If you’ve never heard of Schioppettino –we needn’t even discuss the possibility that you know of its Slovenian namesake Črna Rebula– you’re hardly alone. That doesn’t mean you shouldn’t seek it out at your earliest convenience.
The ruby red grape faced extinction in Italy’s northeastern Friuli-Venezia Giulia region by the mid 1960s and in Slovenia, where evidence suggests it originated, it did, for all intents and purposes disappear entirely from the rolling landscapes of the country’s western edge after the end of World War II.
In the early 1970s it was brought back to life on the Italian side of the frontier by winemaker Paolo Rapuzzi with, according to one account, vines he smuggled from Slovenia and illegally planted in his new winery in Friuli’s Cialla Valley; four decades later it was Aleksij Erzetič of the Erzetič Winery in the village of Višnjevik in the Goriška Brda district, who resuscitated it here when he planted 7,000 wines retrieved from the same forgotten vineyards in the village of Golo Brdo, a village that straddles the border with Italy along the Idrija River.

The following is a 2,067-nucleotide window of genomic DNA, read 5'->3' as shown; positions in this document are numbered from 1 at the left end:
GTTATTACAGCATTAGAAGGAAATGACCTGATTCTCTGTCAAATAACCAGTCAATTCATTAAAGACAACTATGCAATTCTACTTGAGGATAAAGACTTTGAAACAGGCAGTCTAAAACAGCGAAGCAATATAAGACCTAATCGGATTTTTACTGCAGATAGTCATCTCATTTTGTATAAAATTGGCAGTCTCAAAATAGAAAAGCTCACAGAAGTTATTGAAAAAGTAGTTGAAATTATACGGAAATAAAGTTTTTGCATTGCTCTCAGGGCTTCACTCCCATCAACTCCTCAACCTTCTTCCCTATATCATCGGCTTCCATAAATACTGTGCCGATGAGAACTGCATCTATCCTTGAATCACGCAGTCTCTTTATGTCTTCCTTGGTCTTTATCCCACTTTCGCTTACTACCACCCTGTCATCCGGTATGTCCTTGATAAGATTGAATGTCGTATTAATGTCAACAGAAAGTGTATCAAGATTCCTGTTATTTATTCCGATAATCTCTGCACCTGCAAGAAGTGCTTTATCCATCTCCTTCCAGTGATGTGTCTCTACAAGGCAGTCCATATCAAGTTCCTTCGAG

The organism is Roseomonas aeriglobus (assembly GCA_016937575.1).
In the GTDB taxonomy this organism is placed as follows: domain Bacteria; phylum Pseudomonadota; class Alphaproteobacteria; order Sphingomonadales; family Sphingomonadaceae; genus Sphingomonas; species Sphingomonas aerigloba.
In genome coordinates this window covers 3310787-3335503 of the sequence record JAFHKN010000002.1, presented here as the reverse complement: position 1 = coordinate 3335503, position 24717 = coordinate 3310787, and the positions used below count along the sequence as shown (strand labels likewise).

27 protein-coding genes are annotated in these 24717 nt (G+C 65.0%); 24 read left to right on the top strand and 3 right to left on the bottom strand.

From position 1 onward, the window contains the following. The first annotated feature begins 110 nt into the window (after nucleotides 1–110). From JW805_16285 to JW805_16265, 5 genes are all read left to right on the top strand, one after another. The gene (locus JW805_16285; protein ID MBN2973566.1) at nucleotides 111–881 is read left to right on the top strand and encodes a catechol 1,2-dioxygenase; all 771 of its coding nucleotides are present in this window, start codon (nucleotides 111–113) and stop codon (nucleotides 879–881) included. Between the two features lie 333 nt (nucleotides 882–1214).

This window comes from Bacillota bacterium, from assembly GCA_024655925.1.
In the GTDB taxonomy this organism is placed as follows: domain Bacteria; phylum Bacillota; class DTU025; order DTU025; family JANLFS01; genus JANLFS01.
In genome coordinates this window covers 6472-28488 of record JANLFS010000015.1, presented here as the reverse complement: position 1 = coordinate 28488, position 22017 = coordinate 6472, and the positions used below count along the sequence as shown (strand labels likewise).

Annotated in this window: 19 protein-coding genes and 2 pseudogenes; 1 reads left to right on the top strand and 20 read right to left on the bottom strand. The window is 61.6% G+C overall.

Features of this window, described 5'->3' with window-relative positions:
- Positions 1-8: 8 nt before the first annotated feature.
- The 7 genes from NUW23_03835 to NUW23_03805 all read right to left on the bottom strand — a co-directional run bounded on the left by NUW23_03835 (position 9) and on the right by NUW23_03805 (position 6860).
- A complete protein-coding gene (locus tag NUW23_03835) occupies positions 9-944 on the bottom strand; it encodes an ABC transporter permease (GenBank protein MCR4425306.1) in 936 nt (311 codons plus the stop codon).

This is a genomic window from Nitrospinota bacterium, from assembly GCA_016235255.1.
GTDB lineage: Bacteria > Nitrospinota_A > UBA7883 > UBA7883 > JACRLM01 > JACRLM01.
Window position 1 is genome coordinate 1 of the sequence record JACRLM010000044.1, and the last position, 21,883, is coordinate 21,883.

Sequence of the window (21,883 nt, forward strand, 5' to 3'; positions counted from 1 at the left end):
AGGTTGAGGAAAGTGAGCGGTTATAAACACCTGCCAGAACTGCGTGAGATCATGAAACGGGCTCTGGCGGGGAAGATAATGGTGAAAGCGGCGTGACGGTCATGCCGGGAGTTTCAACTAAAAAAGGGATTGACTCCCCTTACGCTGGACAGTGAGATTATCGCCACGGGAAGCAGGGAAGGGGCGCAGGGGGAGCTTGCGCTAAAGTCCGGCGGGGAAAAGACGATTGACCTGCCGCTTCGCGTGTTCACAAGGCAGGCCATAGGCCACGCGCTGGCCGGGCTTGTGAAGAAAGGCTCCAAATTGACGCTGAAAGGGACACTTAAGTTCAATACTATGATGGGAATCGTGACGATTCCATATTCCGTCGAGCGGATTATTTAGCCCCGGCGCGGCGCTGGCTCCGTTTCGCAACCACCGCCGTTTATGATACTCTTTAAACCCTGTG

I’m very thankful to both gentlemen for their insistence and persistence in growing local. I’m starting the New Year as the grape’s biggest fan.
Schioppettino (pronounced Ski-oh-pet-tino), aka Ribolla Nero in Friuli, is also known as Pokalca in Slovenia, a name derived from the popping sound the grape makes when bitten into. I can’t speak to that; I don’t even recall ever tasting the wine before crossing paths with Erzetič’s Črna Rebula bottling a few weeks ago — which is saying something since I’m never reluctant to taste anything, especially an indigenous red.
Erzetič planted the vines in 2012, so they’re obviously young; the debut was harvested just two years later then aged in both large and small oak barrels for another 12 months prior to bottling.
It’s a deep violet red in color but medium-bodied; the first thing that struck me was the peppery quality rubbing up against the wildberry notes, pleasantly akin to some Rhone Syrahs. The cherry and plum notes were fresh, carrying well the 13.5% alc.
The tannins weren’t too heavy, but layered enough to allow this to age a bit more. Maybe another year, no more than two.
Its youth is obvious but not at all a turn-off; instead it made me excited to see how much better the next vintage and the one after that will be. For a wine that will soon begin demanding elegance, this is a splendid start. All things considered, it’s the wine I was most excited about in 2016.
We tasted it with little pomp or ceremony at a small gathering on the eve of New Year’s Eve; it’s a good match with gamey dishes, chorizo and pate, or pastas swimming in a zesty sauce.
“Since I was a kid I was dreaming about pokalca,” winemaker Aleksij Erzetič told RTV Slovenia during a tasting last May. “We really did want to turn towards old, local forgotten varietals. Why should we plant only foreign varietals in Brda?”